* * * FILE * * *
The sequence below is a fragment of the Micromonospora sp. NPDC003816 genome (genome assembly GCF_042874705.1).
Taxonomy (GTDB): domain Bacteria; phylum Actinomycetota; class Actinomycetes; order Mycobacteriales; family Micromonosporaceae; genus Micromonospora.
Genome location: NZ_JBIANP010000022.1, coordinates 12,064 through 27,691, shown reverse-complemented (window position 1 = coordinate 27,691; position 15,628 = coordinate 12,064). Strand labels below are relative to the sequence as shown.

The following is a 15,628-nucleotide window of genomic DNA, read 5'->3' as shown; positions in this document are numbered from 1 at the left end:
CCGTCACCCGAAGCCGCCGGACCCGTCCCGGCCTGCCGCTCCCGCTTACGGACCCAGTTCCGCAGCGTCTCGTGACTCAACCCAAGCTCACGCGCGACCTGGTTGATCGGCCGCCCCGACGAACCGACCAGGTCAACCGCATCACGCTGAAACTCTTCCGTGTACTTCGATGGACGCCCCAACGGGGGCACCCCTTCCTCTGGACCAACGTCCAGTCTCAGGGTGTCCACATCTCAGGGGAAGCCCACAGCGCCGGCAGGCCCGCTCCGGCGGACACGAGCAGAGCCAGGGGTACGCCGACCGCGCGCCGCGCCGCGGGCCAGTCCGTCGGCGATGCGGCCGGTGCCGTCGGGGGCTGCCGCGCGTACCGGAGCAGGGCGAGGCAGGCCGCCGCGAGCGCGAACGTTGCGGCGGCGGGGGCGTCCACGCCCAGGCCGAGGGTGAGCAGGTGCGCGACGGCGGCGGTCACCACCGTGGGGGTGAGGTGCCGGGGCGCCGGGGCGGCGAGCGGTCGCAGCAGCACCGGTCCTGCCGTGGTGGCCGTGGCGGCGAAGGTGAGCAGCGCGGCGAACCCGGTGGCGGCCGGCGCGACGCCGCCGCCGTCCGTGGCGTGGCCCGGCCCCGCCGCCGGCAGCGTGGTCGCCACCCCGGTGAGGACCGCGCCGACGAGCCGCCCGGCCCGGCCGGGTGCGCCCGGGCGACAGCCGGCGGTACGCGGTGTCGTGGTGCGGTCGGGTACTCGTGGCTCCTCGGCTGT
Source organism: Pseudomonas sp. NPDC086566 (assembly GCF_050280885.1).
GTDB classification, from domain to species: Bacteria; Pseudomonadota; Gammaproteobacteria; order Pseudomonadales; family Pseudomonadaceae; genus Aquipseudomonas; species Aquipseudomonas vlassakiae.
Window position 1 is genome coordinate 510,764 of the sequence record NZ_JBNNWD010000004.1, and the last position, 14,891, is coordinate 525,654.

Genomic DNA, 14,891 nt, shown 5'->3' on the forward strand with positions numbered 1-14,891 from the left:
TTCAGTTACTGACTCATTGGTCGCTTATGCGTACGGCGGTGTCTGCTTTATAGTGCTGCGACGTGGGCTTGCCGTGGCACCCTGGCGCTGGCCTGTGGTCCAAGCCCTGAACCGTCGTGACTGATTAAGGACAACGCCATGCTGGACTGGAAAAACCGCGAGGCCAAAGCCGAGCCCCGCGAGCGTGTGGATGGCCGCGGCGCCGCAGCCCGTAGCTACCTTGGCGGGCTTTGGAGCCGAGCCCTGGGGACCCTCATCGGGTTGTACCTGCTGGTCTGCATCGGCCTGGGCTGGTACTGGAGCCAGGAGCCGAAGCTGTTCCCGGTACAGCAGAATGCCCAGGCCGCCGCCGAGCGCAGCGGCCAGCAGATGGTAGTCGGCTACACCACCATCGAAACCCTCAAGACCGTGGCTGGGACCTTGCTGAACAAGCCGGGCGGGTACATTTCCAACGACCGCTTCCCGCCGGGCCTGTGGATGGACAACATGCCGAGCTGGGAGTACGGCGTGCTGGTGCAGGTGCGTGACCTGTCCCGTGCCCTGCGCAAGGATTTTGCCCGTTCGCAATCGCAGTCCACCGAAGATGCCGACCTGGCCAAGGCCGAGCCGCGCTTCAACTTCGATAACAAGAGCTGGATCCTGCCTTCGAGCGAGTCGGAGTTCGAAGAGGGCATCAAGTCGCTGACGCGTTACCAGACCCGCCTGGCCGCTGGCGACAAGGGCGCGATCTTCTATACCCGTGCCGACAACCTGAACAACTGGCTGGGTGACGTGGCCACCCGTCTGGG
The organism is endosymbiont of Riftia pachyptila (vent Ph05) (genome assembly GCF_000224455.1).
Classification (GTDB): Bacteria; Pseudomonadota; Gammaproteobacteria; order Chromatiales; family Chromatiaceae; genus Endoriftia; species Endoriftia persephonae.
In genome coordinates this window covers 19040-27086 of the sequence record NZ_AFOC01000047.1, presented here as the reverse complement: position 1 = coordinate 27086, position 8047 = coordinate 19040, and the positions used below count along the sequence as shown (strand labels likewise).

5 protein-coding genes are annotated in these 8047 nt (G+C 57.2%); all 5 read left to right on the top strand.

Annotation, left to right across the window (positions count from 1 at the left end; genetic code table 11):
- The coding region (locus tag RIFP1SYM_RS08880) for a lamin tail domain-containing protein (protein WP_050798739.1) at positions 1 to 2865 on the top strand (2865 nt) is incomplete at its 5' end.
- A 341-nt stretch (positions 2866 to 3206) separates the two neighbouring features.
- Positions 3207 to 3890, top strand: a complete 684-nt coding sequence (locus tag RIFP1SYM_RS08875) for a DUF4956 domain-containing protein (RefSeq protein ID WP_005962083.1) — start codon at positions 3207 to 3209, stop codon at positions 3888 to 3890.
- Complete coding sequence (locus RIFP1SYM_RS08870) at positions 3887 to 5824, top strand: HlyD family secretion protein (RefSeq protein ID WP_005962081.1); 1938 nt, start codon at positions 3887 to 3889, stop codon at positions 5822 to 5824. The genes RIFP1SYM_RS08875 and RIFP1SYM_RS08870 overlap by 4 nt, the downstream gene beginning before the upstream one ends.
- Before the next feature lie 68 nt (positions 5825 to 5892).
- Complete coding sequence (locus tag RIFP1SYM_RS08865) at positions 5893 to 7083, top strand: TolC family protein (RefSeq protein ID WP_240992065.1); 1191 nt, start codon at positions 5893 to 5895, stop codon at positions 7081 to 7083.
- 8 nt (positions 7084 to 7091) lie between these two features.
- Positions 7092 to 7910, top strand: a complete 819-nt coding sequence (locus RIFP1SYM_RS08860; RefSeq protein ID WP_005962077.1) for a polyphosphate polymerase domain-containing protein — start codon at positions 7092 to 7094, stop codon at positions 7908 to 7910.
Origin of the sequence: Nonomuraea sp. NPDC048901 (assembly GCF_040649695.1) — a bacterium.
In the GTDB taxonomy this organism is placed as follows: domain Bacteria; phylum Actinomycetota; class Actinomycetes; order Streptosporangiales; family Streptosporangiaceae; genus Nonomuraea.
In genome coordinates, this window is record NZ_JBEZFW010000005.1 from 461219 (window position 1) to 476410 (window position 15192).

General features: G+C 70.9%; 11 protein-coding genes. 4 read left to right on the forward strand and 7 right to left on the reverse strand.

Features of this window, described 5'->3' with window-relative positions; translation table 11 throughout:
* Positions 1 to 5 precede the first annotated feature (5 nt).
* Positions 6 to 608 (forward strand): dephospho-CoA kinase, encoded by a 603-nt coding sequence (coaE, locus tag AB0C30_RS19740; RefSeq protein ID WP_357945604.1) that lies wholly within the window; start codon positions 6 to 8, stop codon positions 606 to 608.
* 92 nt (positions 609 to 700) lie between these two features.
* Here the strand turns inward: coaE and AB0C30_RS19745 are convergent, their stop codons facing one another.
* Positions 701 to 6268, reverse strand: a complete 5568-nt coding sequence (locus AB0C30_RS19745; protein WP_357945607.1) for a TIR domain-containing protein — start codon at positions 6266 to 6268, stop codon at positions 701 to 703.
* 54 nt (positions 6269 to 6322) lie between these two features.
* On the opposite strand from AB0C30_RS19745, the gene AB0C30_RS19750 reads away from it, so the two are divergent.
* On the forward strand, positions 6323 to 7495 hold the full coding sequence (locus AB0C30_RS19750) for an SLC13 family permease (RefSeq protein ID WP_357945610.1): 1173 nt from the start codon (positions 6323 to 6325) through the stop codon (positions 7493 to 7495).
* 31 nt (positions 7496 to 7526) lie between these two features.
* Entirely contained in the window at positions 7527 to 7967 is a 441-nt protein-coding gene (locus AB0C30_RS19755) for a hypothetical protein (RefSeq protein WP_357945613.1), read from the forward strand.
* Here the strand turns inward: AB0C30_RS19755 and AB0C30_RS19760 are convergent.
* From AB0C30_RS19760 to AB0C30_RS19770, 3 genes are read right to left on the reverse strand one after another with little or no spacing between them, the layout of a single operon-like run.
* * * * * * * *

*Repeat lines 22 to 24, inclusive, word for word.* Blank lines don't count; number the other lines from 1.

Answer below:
- 8 nt (positions 7084 to 7091) lie between these two features.
- Positions 7092 to 7910, top strand: a complete 819-nt coding sequence (locus RIFP1SYM_RS08860; RefSeq protein ID WP_005962077.1) for a polyphosphate polymerase domain-containing protein — start codon at positions 7092 to 7094, stop codon at positions 7908 to 7910.
Origin of the sequence: Nonomuraea sp. NPDC048901 (assembly GCF_040649695.1) — a bacterium.